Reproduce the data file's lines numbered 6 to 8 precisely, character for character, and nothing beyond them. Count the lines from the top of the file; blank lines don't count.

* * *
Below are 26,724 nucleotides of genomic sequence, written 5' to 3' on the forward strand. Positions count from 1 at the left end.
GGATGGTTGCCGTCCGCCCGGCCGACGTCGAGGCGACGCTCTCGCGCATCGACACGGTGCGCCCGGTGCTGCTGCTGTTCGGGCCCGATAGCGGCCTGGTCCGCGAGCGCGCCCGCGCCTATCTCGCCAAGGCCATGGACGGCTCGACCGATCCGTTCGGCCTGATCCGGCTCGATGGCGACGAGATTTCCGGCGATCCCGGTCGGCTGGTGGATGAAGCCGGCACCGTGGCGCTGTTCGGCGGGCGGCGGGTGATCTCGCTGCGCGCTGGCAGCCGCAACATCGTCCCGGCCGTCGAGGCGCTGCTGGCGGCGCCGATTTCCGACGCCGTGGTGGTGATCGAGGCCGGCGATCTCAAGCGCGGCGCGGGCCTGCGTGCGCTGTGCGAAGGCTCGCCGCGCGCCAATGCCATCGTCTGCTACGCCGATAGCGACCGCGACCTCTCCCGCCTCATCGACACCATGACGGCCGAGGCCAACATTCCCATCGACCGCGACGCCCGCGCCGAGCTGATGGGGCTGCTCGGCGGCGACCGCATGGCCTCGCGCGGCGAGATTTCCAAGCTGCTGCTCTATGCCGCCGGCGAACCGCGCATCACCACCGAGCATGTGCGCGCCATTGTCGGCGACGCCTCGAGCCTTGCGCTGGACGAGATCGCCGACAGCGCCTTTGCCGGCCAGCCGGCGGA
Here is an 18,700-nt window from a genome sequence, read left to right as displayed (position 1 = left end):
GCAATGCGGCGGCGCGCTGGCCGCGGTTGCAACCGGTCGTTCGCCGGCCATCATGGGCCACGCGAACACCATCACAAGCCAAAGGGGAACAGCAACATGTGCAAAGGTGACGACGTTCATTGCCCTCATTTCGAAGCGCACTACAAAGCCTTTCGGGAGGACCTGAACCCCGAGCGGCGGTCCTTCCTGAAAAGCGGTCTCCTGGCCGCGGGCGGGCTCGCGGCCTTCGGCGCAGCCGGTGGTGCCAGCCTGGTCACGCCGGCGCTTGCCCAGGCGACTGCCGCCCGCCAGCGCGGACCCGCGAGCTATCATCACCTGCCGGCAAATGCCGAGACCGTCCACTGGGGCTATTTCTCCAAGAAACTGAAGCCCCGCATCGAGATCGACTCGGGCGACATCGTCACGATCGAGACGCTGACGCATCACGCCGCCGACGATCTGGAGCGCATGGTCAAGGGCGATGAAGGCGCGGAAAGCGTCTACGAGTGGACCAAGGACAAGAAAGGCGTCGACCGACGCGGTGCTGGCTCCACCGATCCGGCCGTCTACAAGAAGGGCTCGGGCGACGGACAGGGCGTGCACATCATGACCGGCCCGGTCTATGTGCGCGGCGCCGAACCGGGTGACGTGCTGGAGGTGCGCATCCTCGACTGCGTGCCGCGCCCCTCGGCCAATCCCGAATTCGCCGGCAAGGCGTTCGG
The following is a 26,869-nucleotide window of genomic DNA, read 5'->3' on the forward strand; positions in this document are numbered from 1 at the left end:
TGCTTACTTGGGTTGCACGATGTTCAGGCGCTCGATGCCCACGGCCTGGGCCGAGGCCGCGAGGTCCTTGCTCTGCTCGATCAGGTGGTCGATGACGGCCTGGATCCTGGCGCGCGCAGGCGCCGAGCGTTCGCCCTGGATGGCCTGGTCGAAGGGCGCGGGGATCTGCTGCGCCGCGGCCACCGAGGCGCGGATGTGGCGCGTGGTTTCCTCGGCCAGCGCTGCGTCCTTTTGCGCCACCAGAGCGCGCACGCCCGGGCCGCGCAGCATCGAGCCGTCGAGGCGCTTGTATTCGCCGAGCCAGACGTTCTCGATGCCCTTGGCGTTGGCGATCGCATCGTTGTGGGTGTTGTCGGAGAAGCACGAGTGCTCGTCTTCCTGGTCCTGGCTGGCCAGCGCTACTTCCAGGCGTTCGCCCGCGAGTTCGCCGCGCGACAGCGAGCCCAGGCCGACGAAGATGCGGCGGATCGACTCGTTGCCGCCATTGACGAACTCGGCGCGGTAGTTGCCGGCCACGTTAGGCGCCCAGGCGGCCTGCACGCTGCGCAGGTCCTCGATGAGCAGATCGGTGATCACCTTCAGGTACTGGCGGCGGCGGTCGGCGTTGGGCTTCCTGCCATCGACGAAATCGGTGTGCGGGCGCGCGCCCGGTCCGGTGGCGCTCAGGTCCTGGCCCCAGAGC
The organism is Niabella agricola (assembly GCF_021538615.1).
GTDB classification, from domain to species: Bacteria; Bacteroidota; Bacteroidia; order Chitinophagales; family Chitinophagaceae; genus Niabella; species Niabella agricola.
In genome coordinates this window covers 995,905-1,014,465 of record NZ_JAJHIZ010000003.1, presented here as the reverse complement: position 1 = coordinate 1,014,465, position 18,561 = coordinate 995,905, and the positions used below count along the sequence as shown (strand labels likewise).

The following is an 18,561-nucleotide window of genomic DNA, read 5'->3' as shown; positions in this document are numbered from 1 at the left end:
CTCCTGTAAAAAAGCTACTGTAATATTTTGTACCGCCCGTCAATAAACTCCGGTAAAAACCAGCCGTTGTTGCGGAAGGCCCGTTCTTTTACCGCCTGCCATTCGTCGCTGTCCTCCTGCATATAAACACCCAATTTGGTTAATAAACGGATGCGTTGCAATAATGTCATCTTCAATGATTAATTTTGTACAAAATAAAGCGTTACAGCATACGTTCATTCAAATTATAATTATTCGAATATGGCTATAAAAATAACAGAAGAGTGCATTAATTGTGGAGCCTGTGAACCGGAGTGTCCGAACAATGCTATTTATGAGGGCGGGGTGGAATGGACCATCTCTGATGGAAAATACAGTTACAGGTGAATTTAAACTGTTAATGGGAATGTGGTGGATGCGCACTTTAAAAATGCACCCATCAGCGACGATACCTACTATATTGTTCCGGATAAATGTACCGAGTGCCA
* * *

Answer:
TGCTTACTTGGGTTGCACGATGTTCAGGCGCTCGATGCCCACGGCCTGGGCCGAGGCCGCGAGGTCCTTGCTCTGCTCGATCAGGTGGTCGATGACGGCCTGGATCCTGGCGCGCGCAGGCGCCGAGCGTTCGCCCTGGATGGCCTGGTCGAAGGGCGCGGGGATCTGCTGCGCCGCGGCCACCGAGGCGCGGATGTGGCGCGTGGTTTCCTCGGCCAGCGCTGCGTCCTTTTGCGCCACCAGAGCGCGCACGCCCGGGCCGCGCAGCATCGAGCCGTCGAGGCGCTTGTATTCGCCGAGCCAGACGTTCTCGATGCCCTTGGCGTTGGCGATCGCATCGTTGTGGGTGTTGTCGGAGAAGCACGAGTGCTCGTCTTCCTGGTCCTGGCTGGCCAGCGCTACTTCCAGGCGTTCGCCCGCGAGTTCGCCGCGCGACAGCGAGCCCAGGCCGACGAAGATGCGGCGGATCGACTCGTTGCCGCCATTGACGAACTCGGCGCGGTAGTTGCCGGCCACGTTAGGCGCCCAGGCGGCCTGCACGCTGCGCAGGTCCTCGATGAGCAGATCGGTGATCACCTTCAGGTACTGGCGGCGGCGGTCGGCGTTGGGCTTCCTGCCATCGACGAAATCGGTGTGCGGGCGCGCGCCCGGTCCGGTGGCGCTCAGGTCCTGGCCCCAGAGC
The organism is Niabella agricola (assembly GCF_021538615.1).
GTDB classification, from domain to species: Bacteria; Bacteroidota; Bacteroidia; order Chitinophagales; family Chitinophagaceae; genus Niabella; species Niabella agricola.